If you want to add a bit of whimsy to your coding experience, turn on Corgi Mode (or Crab or Kitty Mode if corgis aren’t your style.)

Click the gear icon in the upper right corner of the interface, then click miscellaneous from the settings menu to view your Colab pet options. We’ll let you discover what happens when you activate corgi mode!

Simple Codes for Data Analysis in Google Colab

Now that you’ve got an understanding of the makeup of your dataset, you can start making decisions about how you’d like to view your data. For most datasets, that means looking at the data by date.

Sorting Your Data by Date

Depending on how your data comes into Colab, you may need to sort it. When making any changes to the dataset, it’s a good idea to save a copy of your original dataset. We do that below by assigning a new name, marketing_data_sorted, to our new dataset where we are sorting by date. In this case, we are sorting by ascending order, so our oldest records will be first.

marketing_data_sorted = marketing_data.sort_values(by='Date', ascending=True)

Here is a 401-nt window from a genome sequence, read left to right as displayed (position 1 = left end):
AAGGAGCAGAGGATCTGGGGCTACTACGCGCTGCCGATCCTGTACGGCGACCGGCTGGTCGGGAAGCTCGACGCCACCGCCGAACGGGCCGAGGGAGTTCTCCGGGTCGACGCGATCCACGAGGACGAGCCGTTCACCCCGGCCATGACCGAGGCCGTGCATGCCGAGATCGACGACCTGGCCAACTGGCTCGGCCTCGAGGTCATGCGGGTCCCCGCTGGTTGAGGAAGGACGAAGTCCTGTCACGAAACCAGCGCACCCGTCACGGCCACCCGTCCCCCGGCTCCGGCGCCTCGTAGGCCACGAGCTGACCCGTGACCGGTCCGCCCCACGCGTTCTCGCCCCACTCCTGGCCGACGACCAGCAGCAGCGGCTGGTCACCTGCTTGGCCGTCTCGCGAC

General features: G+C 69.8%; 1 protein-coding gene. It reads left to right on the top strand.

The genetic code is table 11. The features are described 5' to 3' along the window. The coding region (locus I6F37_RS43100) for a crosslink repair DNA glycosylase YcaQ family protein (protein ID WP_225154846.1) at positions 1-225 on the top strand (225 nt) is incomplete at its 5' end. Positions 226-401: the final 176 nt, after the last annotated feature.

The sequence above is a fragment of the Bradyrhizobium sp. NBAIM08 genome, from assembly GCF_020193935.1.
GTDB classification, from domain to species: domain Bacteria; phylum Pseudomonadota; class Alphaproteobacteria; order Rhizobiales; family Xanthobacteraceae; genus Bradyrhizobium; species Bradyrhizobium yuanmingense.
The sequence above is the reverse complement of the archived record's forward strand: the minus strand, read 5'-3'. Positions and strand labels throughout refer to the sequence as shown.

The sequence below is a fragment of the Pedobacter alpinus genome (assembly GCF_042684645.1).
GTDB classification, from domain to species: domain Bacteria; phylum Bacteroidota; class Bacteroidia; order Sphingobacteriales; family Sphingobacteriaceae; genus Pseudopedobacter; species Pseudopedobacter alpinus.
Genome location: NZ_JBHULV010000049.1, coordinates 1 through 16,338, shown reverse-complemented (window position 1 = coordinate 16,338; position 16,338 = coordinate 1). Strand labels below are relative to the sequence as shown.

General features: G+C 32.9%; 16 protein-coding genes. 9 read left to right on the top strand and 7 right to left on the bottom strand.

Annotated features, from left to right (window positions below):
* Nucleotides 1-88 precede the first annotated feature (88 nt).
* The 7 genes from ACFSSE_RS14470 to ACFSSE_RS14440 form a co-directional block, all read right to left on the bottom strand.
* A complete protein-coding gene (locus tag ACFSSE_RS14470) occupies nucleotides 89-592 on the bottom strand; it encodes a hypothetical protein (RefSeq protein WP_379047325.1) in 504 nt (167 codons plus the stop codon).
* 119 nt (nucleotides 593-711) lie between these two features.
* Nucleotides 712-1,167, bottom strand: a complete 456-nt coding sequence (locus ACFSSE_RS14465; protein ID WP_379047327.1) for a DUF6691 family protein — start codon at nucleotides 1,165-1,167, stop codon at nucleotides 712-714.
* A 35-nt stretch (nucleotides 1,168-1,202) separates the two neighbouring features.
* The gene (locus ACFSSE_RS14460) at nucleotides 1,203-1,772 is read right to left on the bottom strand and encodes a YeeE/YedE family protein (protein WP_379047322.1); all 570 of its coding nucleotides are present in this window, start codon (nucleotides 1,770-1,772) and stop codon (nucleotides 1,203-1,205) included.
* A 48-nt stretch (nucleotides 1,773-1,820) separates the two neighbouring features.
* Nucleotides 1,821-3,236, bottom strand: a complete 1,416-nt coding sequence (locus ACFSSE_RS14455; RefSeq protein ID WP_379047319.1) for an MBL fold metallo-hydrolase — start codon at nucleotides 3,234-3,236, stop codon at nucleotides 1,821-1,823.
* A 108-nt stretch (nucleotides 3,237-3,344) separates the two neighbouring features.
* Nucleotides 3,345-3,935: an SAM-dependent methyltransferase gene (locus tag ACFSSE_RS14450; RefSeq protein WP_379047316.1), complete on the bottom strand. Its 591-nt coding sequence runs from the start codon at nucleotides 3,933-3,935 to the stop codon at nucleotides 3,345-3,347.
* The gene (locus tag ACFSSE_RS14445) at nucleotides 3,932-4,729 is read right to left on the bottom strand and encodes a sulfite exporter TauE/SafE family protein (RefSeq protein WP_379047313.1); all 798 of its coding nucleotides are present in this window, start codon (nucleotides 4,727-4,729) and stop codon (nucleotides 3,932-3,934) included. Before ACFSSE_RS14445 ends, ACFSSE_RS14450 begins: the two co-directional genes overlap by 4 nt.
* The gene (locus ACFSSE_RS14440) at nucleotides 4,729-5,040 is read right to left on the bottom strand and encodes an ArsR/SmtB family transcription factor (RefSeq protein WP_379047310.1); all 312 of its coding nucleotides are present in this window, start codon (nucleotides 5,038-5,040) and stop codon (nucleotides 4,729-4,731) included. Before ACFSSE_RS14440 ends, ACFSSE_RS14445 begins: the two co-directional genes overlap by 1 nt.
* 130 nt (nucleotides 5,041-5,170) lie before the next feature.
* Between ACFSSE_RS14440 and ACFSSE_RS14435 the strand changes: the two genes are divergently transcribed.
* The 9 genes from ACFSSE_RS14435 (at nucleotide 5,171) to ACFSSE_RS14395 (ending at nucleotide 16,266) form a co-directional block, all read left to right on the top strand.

Adding Columns for Month, Season, and Day

If you have a date column in your dataset but want to look at seasonality or day of the week versus another variable, you can add new columns to your dataset.

RELATED POST: How to Remove Query Strings from URL Data Using Python

In the example below, we are taking our “Date” column and adding the month name to a new column called “Month.” Then we assign a season based on the month name.

marketing_data_sorted['Month'] = marketing_data_sorted['Date'].dt.month_name()

marketing_data_sorted['Season'] = 'Unknown'
marketing_data_sorted.loc[(marketing_data_sorted["Month"].isin(["March", "April", "May"])), 'Season'] = 'Spring'
marketing_data_sorted.loc[(marketing_data_sorted["Month"].isin(["June", "July", "August"])), 'Season'] = 'Summer'
marketing_data_sorted.loc[(marketing_data_sorted["Month"].isin(["September", "October", "November"])), 'Season'] = 'Fall'
marketing_data_sorted.loc[(marketing_data_sorted["Month"].isin(["December", "January", "February"])), 'Season'] = 'Winter'

Lastly, we can add the day of the week as another column. You’ll notice that the new columns are now added to the data frame.

marketing_data_sorted['Day'] = marketing_data_sorted['Date'].dt.day_name()

Now we can interact with these new columns just like any other column in the dataset. If we want to look at the statistics for the new “Day” column, we can use the following code: